Children of Armenia

Children of Armenia

A Forgotten Genocide and the Century-long Struggle for Justice

Book - 2009 | First Simon & Schuster hardcover edition
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The first book to chronicle the aftermath of the twentieth century's first genocide, this groundbreaking work recounts the Armenians' struggle for justice in the face of fifty years of silence and denial.

• First comprehensive account: From 1915 to 1923, the Ottoman Turks drove two million Armenians from their ancestral homeland, slaughtering 1.5 million of them in the process. After an immediate groundswell of support for the "starving Armenians" led by President Woodrow Wilson, the atrocities were wiped from public consciousness. Why has Turkey never been held accountable? This, the first account of the post-Genocide era, explains how and why the event disappeared from the world's memory and reveals for the first time the full story of the events that conspired to conceal the truth.

• Powerful narrative: Children of Armenia blends characterdriven narrative with historical analysis, tracking three central figures--a terrorist seeking revenge, a lawyer seeking reparations, and a lobbyist seeking recognition--to deliver a powerful true story in the tradition of Iris Chang, Peter Balakian, Samantha Power, and Philip Gourevitch.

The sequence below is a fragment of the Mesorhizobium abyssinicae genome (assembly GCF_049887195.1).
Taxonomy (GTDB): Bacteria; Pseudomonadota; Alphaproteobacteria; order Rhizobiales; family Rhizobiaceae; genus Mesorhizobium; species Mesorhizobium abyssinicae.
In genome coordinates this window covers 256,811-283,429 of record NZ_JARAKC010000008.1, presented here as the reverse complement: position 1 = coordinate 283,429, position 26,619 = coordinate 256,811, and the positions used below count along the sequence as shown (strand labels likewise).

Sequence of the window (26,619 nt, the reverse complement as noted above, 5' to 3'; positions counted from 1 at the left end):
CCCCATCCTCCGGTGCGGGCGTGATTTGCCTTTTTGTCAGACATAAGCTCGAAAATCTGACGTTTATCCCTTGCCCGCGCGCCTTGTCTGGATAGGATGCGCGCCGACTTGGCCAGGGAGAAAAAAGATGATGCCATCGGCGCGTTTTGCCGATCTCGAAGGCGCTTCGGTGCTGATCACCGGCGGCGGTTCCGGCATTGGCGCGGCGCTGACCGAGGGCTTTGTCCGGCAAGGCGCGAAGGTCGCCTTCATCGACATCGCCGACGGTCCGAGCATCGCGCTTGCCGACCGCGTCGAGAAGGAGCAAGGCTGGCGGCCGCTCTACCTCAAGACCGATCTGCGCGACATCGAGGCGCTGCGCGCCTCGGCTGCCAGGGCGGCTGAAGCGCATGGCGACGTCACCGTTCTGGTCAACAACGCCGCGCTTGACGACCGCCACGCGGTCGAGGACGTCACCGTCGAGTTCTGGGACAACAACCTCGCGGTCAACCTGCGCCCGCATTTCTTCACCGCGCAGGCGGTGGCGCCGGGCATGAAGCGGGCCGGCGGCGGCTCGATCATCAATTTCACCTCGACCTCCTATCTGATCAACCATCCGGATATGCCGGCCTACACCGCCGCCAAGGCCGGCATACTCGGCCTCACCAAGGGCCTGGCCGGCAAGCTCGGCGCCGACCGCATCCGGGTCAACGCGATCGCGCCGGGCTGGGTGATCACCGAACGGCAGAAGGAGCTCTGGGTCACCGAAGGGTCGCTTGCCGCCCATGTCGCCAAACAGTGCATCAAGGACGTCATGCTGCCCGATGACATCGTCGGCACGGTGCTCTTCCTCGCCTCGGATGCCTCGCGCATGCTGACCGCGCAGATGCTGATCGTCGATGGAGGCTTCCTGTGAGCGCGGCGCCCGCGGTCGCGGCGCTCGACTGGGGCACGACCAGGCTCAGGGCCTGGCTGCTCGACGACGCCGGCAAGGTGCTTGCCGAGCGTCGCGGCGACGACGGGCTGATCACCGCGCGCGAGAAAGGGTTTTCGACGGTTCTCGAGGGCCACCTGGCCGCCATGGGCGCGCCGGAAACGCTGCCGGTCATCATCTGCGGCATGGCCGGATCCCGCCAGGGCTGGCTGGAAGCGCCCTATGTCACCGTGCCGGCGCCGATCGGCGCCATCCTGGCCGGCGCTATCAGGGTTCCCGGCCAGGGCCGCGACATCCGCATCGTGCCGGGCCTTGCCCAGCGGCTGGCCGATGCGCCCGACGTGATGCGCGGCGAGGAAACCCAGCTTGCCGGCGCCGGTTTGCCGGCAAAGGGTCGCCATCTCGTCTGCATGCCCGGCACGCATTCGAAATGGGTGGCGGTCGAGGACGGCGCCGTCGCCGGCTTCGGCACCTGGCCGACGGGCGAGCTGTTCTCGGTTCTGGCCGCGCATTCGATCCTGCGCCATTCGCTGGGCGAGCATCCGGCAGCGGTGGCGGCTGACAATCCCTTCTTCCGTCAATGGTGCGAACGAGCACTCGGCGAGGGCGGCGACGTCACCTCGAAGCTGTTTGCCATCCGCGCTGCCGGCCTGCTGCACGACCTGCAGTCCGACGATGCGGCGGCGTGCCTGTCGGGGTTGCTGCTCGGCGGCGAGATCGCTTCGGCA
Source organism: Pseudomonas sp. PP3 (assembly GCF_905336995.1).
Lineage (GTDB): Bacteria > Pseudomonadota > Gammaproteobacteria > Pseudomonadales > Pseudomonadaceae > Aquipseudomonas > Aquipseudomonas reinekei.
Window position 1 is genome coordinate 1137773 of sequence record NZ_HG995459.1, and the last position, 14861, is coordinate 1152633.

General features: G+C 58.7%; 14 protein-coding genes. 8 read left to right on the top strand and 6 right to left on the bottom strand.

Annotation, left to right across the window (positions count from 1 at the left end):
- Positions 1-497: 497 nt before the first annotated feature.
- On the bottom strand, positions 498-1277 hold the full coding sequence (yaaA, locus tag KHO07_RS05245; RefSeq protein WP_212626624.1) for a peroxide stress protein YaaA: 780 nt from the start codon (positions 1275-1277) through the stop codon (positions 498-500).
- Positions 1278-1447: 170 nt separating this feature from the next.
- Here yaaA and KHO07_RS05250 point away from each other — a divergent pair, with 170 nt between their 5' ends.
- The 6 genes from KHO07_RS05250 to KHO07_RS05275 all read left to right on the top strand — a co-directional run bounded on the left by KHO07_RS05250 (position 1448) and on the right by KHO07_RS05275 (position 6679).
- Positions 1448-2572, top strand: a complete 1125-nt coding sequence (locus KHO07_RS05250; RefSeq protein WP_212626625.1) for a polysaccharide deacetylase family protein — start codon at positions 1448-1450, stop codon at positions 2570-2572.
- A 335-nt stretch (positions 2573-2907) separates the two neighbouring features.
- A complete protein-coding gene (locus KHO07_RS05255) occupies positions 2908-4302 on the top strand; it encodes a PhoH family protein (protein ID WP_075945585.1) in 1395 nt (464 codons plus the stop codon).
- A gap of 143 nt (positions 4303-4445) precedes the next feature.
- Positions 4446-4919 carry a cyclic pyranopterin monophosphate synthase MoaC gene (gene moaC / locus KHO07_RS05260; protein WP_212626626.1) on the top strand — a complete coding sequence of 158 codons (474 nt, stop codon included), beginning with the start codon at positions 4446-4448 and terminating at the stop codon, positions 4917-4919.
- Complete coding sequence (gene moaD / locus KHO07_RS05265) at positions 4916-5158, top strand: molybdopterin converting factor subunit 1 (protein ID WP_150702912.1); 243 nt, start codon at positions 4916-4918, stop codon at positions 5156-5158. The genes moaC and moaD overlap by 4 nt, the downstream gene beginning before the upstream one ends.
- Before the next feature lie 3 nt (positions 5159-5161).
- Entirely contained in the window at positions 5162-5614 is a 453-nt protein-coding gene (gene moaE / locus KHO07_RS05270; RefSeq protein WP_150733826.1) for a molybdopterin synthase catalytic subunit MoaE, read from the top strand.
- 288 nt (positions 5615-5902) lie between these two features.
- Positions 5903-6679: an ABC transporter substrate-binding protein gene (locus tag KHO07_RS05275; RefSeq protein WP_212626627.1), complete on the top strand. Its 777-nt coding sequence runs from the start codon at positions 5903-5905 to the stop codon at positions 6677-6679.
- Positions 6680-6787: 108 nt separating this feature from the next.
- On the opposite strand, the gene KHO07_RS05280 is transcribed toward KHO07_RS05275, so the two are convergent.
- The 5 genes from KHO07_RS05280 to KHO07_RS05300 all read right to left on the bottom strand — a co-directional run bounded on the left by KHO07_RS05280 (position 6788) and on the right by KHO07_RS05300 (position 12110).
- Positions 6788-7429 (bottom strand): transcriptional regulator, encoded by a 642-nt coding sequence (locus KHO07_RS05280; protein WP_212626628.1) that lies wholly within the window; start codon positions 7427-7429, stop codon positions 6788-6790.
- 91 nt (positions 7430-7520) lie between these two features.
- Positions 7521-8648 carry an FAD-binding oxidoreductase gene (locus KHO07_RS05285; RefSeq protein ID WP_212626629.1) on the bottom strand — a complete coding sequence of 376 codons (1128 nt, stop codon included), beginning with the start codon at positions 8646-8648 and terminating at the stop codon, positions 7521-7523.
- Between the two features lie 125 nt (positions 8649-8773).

• Timely: From rwanda to Darfur to Bosnia, there has been much discussion of twentieth-century genocides, the proper u.S. response, and the tragic aftermaths. Bobelian's pioneering account of the post-Genocide generation's struggle for justice demonstrates just how critical the establishment of truth is for peaceful reconciliation.

Publisher: New York : Simon & Schuster, 2009
Edition: First Simon & Schuster hardcover edition
ISBN: 9781416557258
Branch Call Number: 956.6 B66c
Characteristics: vii, 308 pages : maps ; 25 cm


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Apr 28, 2014

In Children of Armenia, Michael Bobelian provides a profound account of the Armenian Genocide and its aftermath. From 1915 to 1923, an estimated two million Armenian people were forcibly removed from their ancestral homelands in the Ottoman Empire. Approximately 1.5 million of them were brutally slaughtered.

While drawing from his background as a lawyer and journalist, Bobelian examines why these events occurred and why promises for justice fell through. Furthermore, he investigates why Armenians still struggle for justice, how the Turkish government could succeed in denying the genocide, how the US government could support Turkey's cover-up, and what consequences follow the obstruction of justice. Results are twofold: an impressive lesson on the need for recognition, and a moving story about a people enduring a forgotten genocide and a century-long struggle for justice. The prologue to Children of Armenia begins with a quotation by Milan Kundera: “The struggle of man against power is the struggle of memory against forgetting.”

A review by Jonathan Avak Lambert

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